(“Agoda launches Beds Network to help hotels distribute wholesale rates,” December 9, 2021 via Phocus Wire)
Last week, we included a story detailing the launch of several new Agoda products. Last week, Agoda launched yet another new product, Beds Network, which represents Agoda’s formal entry into wholesale distribution. The Network will leverage Booking Holdings’ existing affiliate network to allow participating suppliers to distribute rates and inventory on a wholesale or B2B basis. According to the announcement, suppliers who participate in the program will have complete control (fully yieldable) over the rate and inventory offered through the solution (which if true, would be quite a departure from competitors’ similar wholesale distribution offerings). Existing Agoda suppliers won’t need to enter into new, or amend existing, contracts to participate. Agoda’s plans call for the Network to be rolled out initially in Asia, the Middle East and Europe, with other markets added throughout 2022.
This week’s Update features stories about a number of emerging corporate travel startups, all of which expect, in one way or another, to take advantage of expected changes in the post-COVID corporate travel industry. Is it just me or is corporate travel starting to get really crowded?
Life House Raises an Additional $60 Million
(“Kayak-Backed Hotel Startup Life House Raises New Funding at $250 Million Valuation,” December 2, 2021 via Bloomberg – News) (subscription may be required)
Over the past year or two, we’ve featured a number of stories on New York-based Life House Hotels, including its operation of the Kayak Miami Beach in partnership with meta search platform, Kayak. Kayak appears to be interested in expanding that relationship as it joins other investors in this latest Life House financing round. The round values Life House, which as of the end of November, held 51 hotel management contracts, at approximately $250 million.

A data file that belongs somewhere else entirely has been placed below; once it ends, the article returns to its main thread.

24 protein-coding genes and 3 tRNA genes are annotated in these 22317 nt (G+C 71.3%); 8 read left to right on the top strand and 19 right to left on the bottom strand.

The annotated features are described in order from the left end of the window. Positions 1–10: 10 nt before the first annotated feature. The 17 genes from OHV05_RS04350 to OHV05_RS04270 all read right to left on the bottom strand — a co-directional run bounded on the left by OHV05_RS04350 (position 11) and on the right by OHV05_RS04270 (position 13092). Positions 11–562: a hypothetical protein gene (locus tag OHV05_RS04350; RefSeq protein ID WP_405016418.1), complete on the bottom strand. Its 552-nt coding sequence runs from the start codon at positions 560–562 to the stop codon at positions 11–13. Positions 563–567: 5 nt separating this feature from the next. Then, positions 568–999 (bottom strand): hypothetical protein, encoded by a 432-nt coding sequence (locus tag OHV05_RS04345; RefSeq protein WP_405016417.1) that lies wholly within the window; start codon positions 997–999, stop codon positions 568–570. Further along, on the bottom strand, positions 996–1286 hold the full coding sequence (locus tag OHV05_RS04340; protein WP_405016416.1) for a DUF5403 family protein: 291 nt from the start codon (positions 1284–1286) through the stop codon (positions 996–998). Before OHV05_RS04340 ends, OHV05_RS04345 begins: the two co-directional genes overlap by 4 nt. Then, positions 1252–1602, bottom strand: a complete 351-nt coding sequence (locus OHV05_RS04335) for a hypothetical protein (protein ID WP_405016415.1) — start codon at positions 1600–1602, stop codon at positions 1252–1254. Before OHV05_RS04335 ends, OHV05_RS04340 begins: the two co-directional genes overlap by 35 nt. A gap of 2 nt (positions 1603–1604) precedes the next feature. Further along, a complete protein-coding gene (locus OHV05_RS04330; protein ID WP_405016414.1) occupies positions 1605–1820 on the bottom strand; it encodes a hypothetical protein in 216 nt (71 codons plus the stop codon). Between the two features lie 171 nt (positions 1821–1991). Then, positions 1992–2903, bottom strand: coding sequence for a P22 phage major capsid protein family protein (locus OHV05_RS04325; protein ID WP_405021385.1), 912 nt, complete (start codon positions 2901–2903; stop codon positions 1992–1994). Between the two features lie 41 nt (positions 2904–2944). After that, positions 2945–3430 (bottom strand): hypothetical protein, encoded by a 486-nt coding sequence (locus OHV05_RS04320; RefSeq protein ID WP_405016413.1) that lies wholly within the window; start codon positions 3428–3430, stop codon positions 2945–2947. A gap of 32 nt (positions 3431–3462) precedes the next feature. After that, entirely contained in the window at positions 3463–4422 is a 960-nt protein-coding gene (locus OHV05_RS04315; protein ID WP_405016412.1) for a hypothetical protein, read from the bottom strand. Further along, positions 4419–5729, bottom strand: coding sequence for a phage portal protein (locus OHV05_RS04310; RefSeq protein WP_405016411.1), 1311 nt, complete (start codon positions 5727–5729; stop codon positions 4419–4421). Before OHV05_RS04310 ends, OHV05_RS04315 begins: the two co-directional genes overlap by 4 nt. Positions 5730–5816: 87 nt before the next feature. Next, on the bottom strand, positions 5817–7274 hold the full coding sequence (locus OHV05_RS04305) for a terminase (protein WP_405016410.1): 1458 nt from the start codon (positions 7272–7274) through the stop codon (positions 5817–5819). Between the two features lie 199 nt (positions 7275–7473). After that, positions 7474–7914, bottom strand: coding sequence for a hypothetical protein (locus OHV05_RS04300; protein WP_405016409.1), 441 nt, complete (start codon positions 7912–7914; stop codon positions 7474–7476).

For those of you celebrating Thanksgiving this week, happy holidays. This week’s Update features a wide variety of stories, including PhocusWire’s annual list of the 25 hot travel startups. Enjoy.
Expedia Partner Solutions Offers Carbon Neutral Hotel Stays
(“Expedia and Key Travel create ‘carbon neutral’ hotel stays,” November 18, 2021 via Travel Weekly (UK) – News)
Expedia Partner Solutions (EPS) and Key Travel are collaborating to offer travelers the opportunity to offset the carbon emissions associated with their stay through the purchase of carbon offsets. With each stay booked through EPS, EPS and Key Travel will pay the amount of the carbon offset to nonprofit, Cool Effects, which will then invest the funds in verified carbon reduction projects around the world.
We begin this week’s Update with the announced acquisition of Getaroom by Booking Holdings. Enjoy.
Booking Holdings to Acquire Getaroom
(“Booking Holdings to Acquire Getaroom for $1.2 Billion,” November 12, 2021 via Phocus Wire)
On Friday (November 12), Booking Holdings announced one of its largest acquisitions in some time – the $1.2 billion purchase of B2B platform, Getaroom. At closing, Getaroom will join Priceline’s strategic partnerships team, Priceline Partner Network, which, Priceline claims, will result in new and improved B2B distribution opportunities for its hotel suppliers.
Last week was earnings week for many of the public online travel companies, and we’ve included stories summarizing those releases for several of the largest – Expedia Group, Airbnb, Booking Holdings and Sabre. We’ve also included copies of the transcripts of last week’s earnings calls for both Expedia and Booking. Enjoy.
Amazon Expands India Travel Offerings
(“Amazon to Offer Travel in India via MakeMy Trip,” November 3, 2021 via Phocus Wire)